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Business Briefs

First and foremost, have a happy Fourth of July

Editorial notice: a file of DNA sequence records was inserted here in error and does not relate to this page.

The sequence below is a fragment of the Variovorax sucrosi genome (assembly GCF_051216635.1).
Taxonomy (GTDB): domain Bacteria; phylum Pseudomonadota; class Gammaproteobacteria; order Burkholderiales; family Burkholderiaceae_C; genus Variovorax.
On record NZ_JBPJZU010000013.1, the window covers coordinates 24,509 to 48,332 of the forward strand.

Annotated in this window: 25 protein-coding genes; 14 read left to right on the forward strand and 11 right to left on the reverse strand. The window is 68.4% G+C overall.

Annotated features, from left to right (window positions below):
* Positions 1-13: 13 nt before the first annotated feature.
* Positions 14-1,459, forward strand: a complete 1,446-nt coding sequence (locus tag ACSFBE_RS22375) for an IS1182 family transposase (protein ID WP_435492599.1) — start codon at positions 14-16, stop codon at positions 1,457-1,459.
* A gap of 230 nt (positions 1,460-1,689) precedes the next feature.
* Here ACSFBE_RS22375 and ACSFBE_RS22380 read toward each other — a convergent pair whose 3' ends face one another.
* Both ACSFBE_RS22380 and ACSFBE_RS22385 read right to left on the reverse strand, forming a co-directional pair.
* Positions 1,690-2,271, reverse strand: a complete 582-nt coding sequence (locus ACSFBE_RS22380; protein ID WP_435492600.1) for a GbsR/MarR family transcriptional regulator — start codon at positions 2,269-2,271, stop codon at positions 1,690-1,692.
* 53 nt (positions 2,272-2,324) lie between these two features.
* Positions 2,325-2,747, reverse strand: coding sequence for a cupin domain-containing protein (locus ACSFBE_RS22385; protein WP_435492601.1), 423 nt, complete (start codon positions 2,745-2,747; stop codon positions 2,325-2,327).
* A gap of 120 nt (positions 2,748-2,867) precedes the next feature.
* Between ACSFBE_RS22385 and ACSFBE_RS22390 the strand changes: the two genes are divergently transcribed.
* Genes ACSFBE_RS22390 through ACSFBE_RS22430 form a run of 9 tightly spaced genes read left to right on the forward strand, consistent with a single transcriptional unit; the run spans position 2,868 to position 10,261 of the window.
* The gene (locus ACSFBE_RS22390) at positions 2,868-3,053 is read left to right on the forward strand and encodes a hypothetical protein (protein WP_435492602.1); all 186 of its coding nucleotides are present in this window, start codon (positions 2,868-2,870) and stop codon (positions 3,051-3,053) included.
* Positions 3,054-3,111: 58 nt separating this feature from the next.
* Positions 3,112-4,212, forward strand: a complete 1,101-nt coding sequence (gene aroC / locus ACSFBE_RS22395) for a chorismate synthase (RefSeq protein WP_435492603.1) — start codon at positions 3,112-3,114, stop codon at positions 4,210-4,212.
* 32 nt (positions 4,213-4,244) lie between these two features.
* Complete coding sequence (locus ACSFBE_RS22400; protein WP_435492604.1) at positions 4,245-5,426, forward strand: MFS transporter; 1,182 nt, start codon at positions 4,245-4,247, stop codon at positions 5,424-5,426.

Speaking of fun, there are always fun and interesting tales and hypothetical situations that we find ourselves in or have at least asked about. The following situation was relayed to me by one of the CPA’s (certified public accountant) I work with. It goes to show that you need to ask a professional before making a financial decision that will change your life.Due to Colorado’s CPA/client privilege, the client name was not given, so I will call him John Q. Business Owner.John Q. Business Owner was doing business as a subchapter S corporation, reporting on the calendar year. S corporations are like partnerships in many ways. The S corporation’s income is directly taxable to its owners, and its losses pass through to owners for deduction on their tax returns. This corporation had a very poor year in sales with heavy losses and was under water with the loans the owner took out to stay afloat. John Q. Business Owner did what he thought was prudent and filed for bankruptcy on Dec. 15 – two weeks too soon!Why? When John Q. Business Owner filed a bankruptcy petition, all of the assets, with a few exemptions and exclusions, passed immediately to the bankruptcy trustee to be used to pay creditors who are, for the most part, unsecured creditors. In this case, the John Q. Business Owner’s S corporation stock was an asset passed to the trustee. With it went an asset of great value – that year’s tax-deductible loss.In the hands of John Q. Business Owner, the loss would have been enough to eliminate current tax and generate a big net operating loss. Such a loss can be carried back to other years, eliminating or reducing tax in those years.Because of when John Q. Business Owner filed bankruptcy, the owner didn’t own the loss. An S corporation’s loss for a year is determined at the end of the calendar year in this case. The S corporation stock was owned by the bankruptcy trustee at the end of the year. By filing for bankruptcy before the end of the year, the owner gave the bankruptcy trustee the loss.The trustee acquired the right to carry the year’s loss to other years, including back to a prior year when John Q. Business Owner had profits. With this right, the bankruptcy trustee could obtain a refund for the taxes the owner had paid in a previous year, even if the owner had made no claim – and didn’t know such a claim existed. Alternatively, the trustee can carry the loss to future years to offset income arising during bankruptcy from the owner’s assets now held by the trustee!The rules of bankruptcy overrule the laws concerning S corporations and pro-rated losses. The owner had argued that since he had held the stock 11/12 of the year, he should be entitled to 11/12 of the year’s loss. Not a bad argument, since the law pro-rates an S corporation stockholder’s share of the corporation’s loss on a daily basis throughout the year. When the trustee took ownership of the stock on Dec. 15, it received all the rights attached to that stock, including the right to claim all the loss determined at year-end.Moral of the story? As Benjamin Franklin once quipped, “The only thing certain in life is death and taxes.” Just don’t go out of your way to pay more than you really need to! CPAs, attorneys and a wide range of other professionals are available. Please make sure to use them before you jump off that cliff!About Alex Donnell and Colorado Comprehensive Wealth ManagementAlex Donnell is a nationally published author on topics in a variety of topics including estate planning and financial planning. Alex Donnell, founder and president of Colorado Comprehensive Wealth Management in Colorado Springs, and independent investment advisor representative for Heartland Financial Consultants, has been a part of the financial services industry for more than 17 years.Securities offered through Securities America, Inc., Member FINRA/SIPC, L. Alexander Donnell, registered representative. Advisory services offered through Heartland Financial, L. Alexander Donnell, investment advisor representative. Colorado Comprehensive Wealth Management, Heartland Financial Companies, and Securities America are not affiliated. Securities America and its representatives do not provide tax or legal advice. Any tax or legal information provided here is merely a summary of our understanding and interpretation of current tax and/or legal regulation and is not exhaustive. Please consult an appropriate advisor regarding your personal situation prior to acting on the information in this letter. 07/2009 SAI 71638

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